Breitinden (Ringvassøya)

Breitinden (Ringvassøya)

Last Tuesday I set out to climb Breitinden on Ringvassøya. This mountain is not in Ti på Topp, it was one of the mountains they lacked photos of for the new hiking book that’s coming out this autumn. Armed with a map and brief directions, I followed a pipeline up to Damnvatnet, one of the lakes that provide drinking water for Tromsø.

Following the pipeline up to the lake Patches of fog were passing below

It wasn’t far to the lake, and you can actually walk over the dam, which was fun 🙂

Damvatnet, one of the lakes that provide drinking water for Tromsø. You can see my destination in the background, the triangular mountain in the middle You can walk over the dam :)

From here on, there was a faint path up the ridge towards Breitinden, but I kept losing it and in the end just made my own way up. It was quite clear which direction I had to follow, but it wasn’t always easy to find the best route. I often tried to avoid climbing every little hill on the ridge, but that didn’t always work well 😀 It made me appreciate Ti på Topp even more, though I am slightly embarrassed to admit that 😉 It’s just so much easier when there is a path and/or markers to follow!

Yay, a cairn! I thought this meant the route would be marked - but no such luck ;) It's not difficult to know where you're going though - follow the ridge to the highest point

There were nice views towards the valley that leads to Ringvassbu. Higher up, I came across some large patches of snow – and there was ice on the melt ponds!

View towards Øvre and Nedre Langvatnet. The upper one is dammed and you can only just about make out the water There was ice on the surface of this pond...

There was some steep climbing on loose rocks just before the top, but I made it 😀 It took me almost 4 hours to rech the top, and the view was spectacular. Unfortunately the light was very flat though, so they photos didn’t turn out that well. There was a guestbook on top: the last entry was dated August 2009… would I really be the first visitor in 3 years? I suspect this top is more popular in winter, when the book might be inaccessible due to snow.

View towards Tromsø from the top I've been seeing Tromsø from all kind of strange angles in the past week!

Most people who signed the book were on their way to Skulgamtinden along the ridge that you can see in the second panorama below. Didn’t look very inviting to me!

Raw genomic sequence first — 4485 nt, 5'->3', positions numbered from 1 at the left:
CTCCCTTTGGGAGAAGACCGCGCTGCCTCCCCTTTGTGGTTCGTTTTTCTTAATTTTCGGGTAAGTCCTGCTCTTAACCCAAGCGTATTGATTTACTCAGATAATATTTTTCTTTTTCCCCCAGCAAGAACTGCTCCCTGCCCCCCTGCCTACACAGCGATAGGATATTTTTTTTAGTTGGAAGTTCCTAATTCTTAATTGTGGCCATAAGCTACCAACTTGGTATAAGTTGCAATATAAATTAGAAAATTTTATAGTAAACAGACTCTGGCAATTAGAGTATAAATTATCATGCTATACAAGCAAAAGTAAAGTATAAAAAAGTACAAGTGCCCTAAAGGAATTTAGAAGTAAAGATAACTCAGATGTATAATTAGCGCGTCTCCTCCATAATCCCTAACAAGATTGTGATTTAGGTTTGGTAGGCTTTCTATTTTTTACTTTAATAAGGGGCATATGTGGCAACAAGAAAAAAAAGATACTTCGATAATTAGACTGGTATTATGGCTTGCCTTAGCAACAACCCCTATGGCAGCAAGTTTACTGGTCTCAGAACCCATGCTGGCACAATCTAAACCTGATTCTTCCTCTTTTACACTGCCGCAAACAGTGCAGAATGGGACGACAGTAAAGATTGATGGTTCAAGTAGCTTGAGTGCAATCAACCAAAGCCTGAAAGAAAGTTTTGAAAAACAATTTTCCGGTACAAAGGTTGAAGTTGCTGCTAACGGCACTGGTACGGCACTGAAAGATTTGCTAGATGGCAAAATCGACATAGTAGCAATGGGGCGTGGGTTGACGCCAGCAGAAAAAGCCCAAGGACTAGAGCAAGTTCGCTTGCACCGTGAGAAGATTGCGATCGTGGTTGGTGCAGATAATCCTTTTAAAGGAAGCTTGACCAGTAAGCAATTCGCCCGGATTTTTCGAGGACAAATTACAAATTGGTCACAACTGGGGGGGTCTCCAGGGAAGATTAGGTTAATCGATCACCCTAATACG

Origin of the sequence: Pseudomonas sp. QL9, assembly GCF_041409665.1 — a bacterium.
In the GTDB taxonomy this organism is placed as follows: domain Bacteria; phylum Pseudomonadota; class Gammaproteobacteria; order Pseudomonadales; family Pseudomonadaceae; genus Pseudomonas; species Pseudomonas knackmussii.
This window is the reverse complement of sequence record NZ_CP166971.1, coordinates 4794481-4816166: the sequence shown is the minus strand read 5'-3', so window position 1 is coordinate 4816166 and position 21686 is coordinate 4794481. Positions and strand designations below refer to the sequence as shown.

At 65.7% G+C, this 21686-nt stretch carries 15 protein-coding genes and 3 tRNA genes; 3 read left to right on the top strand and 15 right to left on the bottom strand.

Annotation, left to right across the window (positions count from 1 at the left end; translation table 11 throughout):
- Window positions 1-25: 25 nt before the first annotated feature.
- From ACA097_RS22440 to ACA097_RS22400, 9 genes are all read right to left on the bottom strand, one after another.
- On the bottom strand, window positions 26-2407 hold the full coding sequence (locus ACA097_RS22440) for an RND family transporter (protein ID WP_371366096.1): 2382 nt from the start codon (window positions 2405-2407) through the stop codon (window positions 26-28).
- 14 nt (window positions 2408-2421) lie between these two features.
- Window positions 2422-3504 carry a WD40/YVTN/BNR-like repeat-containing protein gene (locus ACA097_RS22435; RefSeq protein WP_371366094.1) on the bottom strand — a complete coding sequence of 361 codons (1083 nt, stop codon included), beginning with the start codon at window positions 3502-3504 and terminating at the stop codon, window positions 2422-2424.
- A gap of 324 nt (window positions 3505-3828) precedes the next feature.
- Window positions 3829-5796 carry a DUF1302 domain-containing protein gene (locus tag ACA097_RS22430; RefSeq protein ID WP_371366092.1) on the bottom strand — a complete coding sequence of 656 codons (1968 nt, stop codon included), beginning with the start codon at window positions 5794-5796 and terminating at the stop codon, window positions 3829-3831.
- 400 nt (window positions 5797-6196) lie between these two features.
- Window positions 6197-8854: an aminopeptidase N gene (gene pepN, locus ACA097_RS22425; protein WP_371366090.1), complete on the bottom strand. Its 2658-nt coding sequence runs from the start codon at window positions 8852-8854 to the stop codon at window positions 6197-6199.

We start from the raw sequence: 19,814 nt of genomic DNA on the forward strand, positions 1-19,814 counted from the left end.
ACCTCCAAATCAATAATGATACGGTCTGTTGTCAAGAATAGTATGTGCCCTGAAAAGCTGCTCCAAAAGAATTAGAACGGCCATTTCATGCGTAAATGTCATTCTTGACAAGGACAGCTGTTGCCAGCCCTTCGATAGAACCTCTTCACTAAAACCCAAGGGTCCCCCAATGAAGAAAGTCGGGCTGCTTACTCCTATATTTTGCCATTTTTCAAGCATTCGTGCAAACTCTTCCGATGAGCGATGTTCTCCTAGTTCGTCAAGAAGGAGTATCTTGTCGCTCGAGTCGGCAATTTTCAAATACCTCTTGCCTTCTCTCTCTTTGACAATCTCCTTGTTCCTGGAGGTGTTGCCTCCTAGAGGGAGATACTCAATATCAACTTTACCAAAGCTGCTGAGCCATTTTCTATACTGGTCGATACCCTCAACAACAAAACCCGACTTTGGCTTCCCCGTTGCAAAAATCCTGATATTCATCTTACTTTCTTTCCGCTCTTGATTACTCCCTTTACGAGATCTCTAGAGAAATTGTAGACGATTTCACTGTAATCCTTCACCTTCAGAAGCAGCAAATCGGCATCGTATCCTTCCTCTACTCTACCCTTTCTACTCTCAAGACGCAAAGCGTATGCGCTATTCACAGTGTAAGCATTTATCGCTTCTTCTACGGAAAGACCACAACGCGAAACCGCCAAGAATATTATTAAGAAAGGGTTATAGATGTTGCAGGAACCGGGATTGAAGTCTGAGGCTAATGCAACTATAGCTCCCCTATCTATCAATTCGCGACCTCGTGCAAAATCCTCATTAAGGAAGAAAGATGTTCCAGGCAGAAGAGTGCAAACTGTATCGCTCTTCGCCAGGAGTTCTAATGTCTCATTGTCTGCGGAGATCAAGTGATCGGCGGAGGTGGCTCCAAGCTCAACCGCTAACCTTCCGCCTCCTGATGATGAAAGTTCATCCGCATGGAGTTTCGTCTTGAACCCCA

Panorama from the top The view in the other direction, looking towards Skulgamtinden

After a nice break, I started my way down. I took some photos of cracked rocks, and this amazing “goretex” moss that I found several places. It seemed almost watertight, with big drops lying on the surface – if you’d push the drops with your fingers, they’d just roll away like marbles! Amazing 🙂

There were some impressive cracked rocks near the top Watertight moss - you could push the big drops with your fingers and they'd roll away like marbles!

To my relief I found a much better route coming down, and even a faint path at times! I stopped to take some photos of this tiny reflecting lake, just above Damnvatnet. It really starts to look autumnal now…

Nice sky on the way down Reflections in a small lake - it's starting to look autumnal...

Here is the map and the height profile of my hike… Total time, including breaks, was 7 hours.

Route up Breitinden - you can see my struggle to find the best route The profile of Breitinden

4 thoughts on “Breitinden (Ringvassøya)

  1. Great photos of the scenery, but that photo of the water drops is just spectacular.

  2. I am totally impressed by the cracked rock. Is there some info as to the geological history or formations of Tromso in English somewhere? The cairn is fomred by a different rock type to the flat slates I have seen before.

  3. Hi Martha,
    I love those cracked rocks, they are so impressive. Actually, on this hike I was thinking to myself that I would have liked a geologist with me on the hike, as I had so many questions – there were lots of different types of rocks there. I can’t find much information in English, I did find this fun interactive map: but it’s all in Norwegian.

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